Snails are adept at escaping from enclosures. A priority in setting up a productive snail farming venture, therefore, is to construct escape proof housing. There are several types of snail housing (snaileries) to choose from, depending on the size of the venture. The first step, however, is to select an appropriate site.
The main factors to consider in site selection are the following:
- (Micro) climate
- Wind speed and direction
- Soil characteristics
- Safety, protecting the snails from diseases, predators and poachers
Optimal site selection helps to prevent, or at least reduce, dormancy. Factors such as temperature and humidity and soil characteristics that influence snail survival and growth are discussed below.
Temperature and humidity
Snails are cold-blooded; they thrive best in areas with moderate temperatures and high humidity. In West Africa, temperatures in the areas where most edible species are found do not fluctuate greatly. However, there are significant fluctuations in air humidity, which have a pronounced effect on the GALS species dealt with in this publication. In their natural surroundings, snails go into dormancy during the dry season.
Relative air humidity should not be near saturation, because it would encourage the development of harmful bacteria and fungi. In outdoor situations, it is clearly impossible to control climatic factors. However, the magnitude of temperature and humidity fluctuations is reduced in areas of relatively undisturbed forest or fairly dense vegetation cover. Such sites should be preferred to open grassland or farmland areas.
Obviously, snails can be reared in a completely controlled, indoor environment, but at a price. Whether the investment will be profitable depends on one's financial resources, local production costs per kg snail meat, and marketing options.
Wind speed and direction
Wind accelerates moisture loss in snails. To prevent snails from drying out, snaileries should be situated in sites that are protected from the wind. Downhill sites are usually the most suitable, preferably those with good tree cover to reduce wind impact. Planting (fruit) trees around snail pens will help to reduce wind speed and improve the micro-climate. It will also protect the snails from scorching sun or torrential rain.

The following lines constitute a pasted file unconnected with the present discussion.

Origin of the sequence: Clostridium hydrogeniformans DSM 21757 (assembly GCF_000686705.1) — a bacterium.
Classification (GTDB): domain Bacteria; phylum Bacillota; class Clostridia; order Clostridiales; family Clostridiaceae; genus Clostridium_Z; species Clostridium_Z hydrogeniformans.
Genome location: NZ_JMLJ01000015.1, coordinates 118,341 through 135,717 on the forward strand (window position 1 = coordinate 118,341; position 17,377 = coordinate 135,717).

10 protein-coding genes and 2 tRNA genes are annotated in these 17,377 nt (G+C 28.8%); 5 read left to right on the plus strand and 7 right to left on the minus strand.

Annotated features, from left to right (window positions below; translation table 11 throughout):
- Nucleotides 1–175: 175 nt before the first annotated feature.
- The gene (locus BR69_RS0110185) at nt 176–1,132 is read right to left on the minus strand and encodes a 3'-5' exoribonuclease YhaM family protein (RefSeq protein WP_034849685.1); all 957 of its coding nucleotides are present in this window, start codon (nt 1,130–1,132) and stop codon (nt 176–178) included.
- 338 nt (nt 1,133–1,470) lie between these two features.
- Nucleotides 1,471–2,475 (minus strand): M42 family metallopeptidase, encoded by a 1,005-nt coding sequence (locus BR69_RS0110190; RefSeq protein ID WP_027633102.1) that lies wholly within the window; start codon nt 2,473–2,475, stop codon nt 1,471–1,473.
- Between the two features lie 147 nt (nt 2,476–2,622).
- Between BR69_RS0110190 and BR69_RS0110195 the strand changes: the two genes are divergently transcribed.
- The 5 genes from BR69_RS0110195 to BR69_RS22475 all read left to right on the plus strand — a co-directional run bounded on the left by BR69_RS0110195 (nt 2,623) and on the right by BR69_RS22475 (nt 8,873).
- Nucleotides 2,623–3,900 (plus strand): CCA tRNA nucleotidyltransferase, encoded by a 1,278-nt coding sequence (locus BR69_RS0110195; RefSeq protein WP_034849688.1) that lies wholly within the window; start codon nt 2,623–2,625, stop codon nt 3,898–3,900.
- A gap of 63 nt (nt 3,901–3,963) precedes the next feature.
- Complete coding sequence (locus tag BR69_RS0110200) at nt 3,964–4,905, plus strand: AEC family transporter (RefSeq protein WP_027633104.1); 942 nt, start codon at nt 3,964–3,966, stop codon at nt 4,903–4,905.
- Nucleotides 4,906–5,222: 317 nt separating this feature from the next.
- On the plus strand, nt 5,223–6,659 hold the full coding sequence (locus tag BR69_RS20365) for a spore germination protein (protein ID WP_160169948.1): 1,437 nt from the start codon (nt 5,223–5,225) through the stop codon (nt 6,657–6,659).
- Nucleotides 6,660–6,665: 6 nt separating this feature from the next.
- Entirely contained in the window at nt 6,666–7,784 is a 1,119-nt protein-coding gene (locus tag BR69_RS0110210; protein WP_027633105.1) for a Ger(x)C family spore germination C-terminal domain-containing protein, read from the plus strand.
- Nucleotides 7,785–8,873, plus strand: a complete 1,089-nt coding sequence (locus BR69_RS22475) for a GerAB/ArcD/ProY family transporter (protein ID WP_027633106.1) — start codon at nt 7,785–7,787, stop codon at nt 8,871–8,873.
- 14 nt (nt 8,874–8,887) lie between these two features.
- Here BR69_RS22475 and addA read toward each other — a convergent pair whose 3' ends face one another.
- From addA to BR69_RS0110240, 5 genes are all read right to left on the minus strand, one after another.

Soil is a major part of a snail's habitat. Soil composition, water content and texture are important factors to consider in site selection.
- The snail's shell is made up mainly of calcium derived from the soil and from feed.
- Snails derive most of their water requirements from the soil.
- Snails dig in the soil to lay their eggs and to rest during the dry season.
For all these reasons it is essential that the soil is loose and that its calcium and water content is high.
- Heavy, clayey soil that becomes waterlogged in the rainy season and compacts during the dry season is undesirable.
- Very sandy soil is undesirable as well because of its low water holding capacity.
- Acidic soils should be avoided because acidity would interfere with the development of the snail’s shell. Soils that are too acidic might be neutralised with lime to about pH 7.
- Soils with high organic matter support the growth and development of snails. In general, if a soil supports good growth of cocoyam, tomatoes and leafy vegetables, it is suitable for snail farming.
- Before introducing snails to the site, the soil should be loosened by tilling.
- Snails need damp, not wet, environments. Although snails need moisture, you must drain wet or waterlogged soil. Similarly, rainwater must run off promptly. Snails breathe air and may drown in overly wet surroundings. A soil moisture content of 80% of field capacity is favourable. In the hours of darkness, air humidity over 80% will promote good snail activity and growth.
Most snail activity, including feeding, occurs at night, with peak activity taking place 2 to 3 hours after the onset of darkness. The cooler temperature stimulates activity, and the night-time dew helps the snail move easily. Snails like to hide in sheltered places during most of the day. In Nigeria, shredded semi-dry banana leaves are put in the snail pens for the snails to hide under during daytime.
To maintain adequate humidity and moisture levels in drier locations, misting sprayers can be used (like those used for plant propagation) -if technically and economically feasible.
Snail shells are 97-98% calcium carbonate, therefore calcium must be available to them, either from the soil or from an external source(ground limestone, egg shells and so on, see Chapter 5). Organic matter in the soil is as important as carbonates. Soils that are rich in exchangeable calcium and magnesium stimulate growth best. Calcium may also be set out in a feeding dish or trough so the snails can eat it at will.
Snails dig in soil and ingest it. Good soil favours snail growth and provides some of their nutrition. Lack of access to good soil may result in fragile shells even if the snails have well-balanced feed; the snails’ growth may lag far behind the growth of other snails on good soil. Snails often eat feed, then eat dirt. Sometimes, they eat only one or the other.
Eventually the soil in the snail pens will become fouled with mucus and droppings. Chemical changes may also occur. The soil must, therefore, be changed once every three months.